Mulligan Mint’s business targets an antiestablishment clientele who feel estranged by traditional banking; its Deluminati coin, for example, “says no to inflation, crony capitalism and all-powerful government and yes to individual liberty, economic independence and opportunity.” A Web-advertised one-ounce copper coin reflects the image of Tea Party hero and former U.S. Rep. Ron Paul, while another one asks in copper, “Who is John Galt?”
Perhaps a better question to ask Mulligan Mint executives: Where did the silver go?
“That’s the big question,” Mulligan Mint President Rob Gray told Bankruptcy Beat. “We don’t really know.”
The mint’s Chapter 11 case was filed last week to keep the silver shipment’s owner, precious metals refinery Republic Metals Corp. in Miami, from taking steps to shut down the 20,000-square-foot plant, Mr. Gray said.
Since Mulligan Mint opened last year, the mint has grown to make between 30,000 and 50,000 coins a month, Mr. Gray said. The company’s equipment, some of which came from a Denver mint that made pennies, can “melt, cast, roll, blank, rim, anneal, burnish, wash and mint” coins, according to its website.
Why Mulligan Mint from Coins for the Cause on Vimeo.
Some of the mint’s coins are used by Native American tribes or associations that want commemorative coins. It has also sold coins for what are called “community currencies”—an alternative money system adopted by small groups of people.
“We were a business that set out to do something important for the world and that was to create a complementary currency system for communities that are overlooked by mainstream banking and finance,” Mr. Gray said.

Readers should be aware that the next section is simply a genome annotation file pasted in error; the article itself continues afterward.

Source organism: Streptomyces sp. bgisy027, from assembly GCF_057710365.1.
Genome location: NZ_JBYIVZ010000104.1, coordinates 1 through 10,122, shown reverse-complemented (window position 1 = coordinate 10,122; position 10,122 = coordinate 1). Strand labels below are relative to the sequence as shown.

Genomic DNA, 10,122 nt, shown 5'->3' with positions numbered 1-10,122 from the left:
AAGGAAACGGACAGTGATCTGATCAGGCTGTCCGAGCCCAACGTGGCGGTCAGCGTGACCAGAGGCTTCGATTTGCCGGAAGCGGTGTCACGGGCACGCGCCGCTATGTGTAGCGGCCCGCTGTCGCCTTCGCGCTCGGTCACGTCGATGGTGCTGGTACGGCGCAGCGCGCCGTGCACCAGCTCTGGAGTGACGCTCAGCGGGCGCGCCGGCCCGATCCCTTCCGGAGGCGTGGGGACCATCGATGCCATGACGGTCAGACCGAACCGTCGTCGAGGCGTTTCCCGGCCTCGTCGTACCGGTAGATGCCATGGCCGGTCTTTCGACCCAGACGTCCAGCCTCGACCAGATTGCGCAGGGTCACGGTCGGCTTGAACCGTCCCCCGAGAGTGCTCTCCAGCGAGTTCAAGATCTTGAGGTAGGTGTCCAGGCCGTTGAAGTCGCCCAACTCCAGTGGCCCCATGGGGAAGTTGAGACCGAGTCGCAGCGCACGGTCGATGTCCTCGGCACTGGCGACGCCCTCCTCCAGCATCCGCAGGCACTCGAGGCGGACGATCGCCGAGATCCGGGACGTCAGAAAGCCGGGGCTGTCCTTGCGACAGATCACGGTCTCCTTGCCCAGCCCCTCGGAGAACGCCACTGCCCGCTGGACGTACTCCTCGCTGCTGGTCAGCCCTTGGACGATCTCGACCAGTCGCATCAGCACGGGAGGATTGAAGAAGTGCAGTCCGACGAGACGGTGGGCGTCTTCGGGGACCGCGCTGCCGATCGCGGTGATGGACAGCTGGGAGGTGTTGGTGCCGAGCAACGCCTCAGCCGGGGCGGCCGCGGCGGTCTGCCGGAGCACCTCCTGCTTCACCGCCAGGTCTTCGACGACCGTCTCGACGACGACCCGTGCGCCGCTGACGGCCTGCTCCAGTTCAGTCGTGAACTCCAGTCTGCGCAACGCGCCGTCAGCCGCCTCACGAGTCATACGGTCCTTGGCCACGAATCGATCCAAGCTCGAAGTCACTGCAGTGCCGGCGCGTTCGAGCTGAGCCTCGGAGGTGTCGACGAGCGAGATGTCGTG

Mulligan Mint’s customers, for example, have included those who take the view that Texas is its own nation, having never properly turned over its land rights. The group’s coins, which depict the Alamo, were once advertised on Mulligan Mint’s website as “not regulated or manipulated by the U.S. government and retains its true value permanently.”
Mulligan Mint even sells a one-ounce silver “bitcoin,” a virtual currency that some have ironically made actual coins for, which has a Q2 code that can be scanned with a smartphone.
“The coin fits in with the company’s vision of a hybrid digital currency backed by a commodity, using commodity banking,” said Mulligan Mint’s blog.
During a 2012 Congressional hearing, Mr. Gray told lawmakers that he’s helped with more than 150 so-called community currencies and token fund-raising programs. As a speaker at a House subcommittee hearing on “parallel currencies,” Mr. Gray stated that the “current private central bank and the men in government who allow it to exist” are “thieves.”
At another point, Mr. Gray told lawmakers that public apathy towards the government and the U.S. Federal Reserve is gaining momentum and “and once it catches on, you’ll be rendered completely obsolete.”
“You’ve managed somehow for the last 100 years to convince the citizens of this country that you’re relevant,” said Mr. Gray, who spoke as executive director for the American Open Currency Standard, an association that promotes alternative monetary systems.
Mr. Gray told Bankruptcy Beat that, despite the Mulligan Mint’s growth, the small business had a sloppy start and that it fell behind on orders.
Mulligan Mint’s bankruptcy stops Republic Metals, which has sued the mint, from taking any more of the plant’s property. The county’s sheriff already took $200,000 worth of silver and gold amid the dispute, which Mulligan Mint wants back.
“What began as a business dispute and an unpaid debt…now escalated due to the seizures [of the company’s] property into a life and death struggle for what is otherwise a sound and potentially highly profitable business,” Mulligan Mint’s attorneys wrote in papers filed with the U.S. Bankruptcy Court in Dallas.
In court papers filed Aug. 1, Republic Metals said the mint’s “outstanding balance of silver” was 71,473 ounces. Republic Metals said in court papers that it agreed to provide silver to Mulligan Mint on consignment because, even though the company didn’t have the money to buy a lot of the metal outright, “it did have access to smelting facilities and to silver buyers.”
A Dallas bankruptcy judge gets to sort out the dispute now.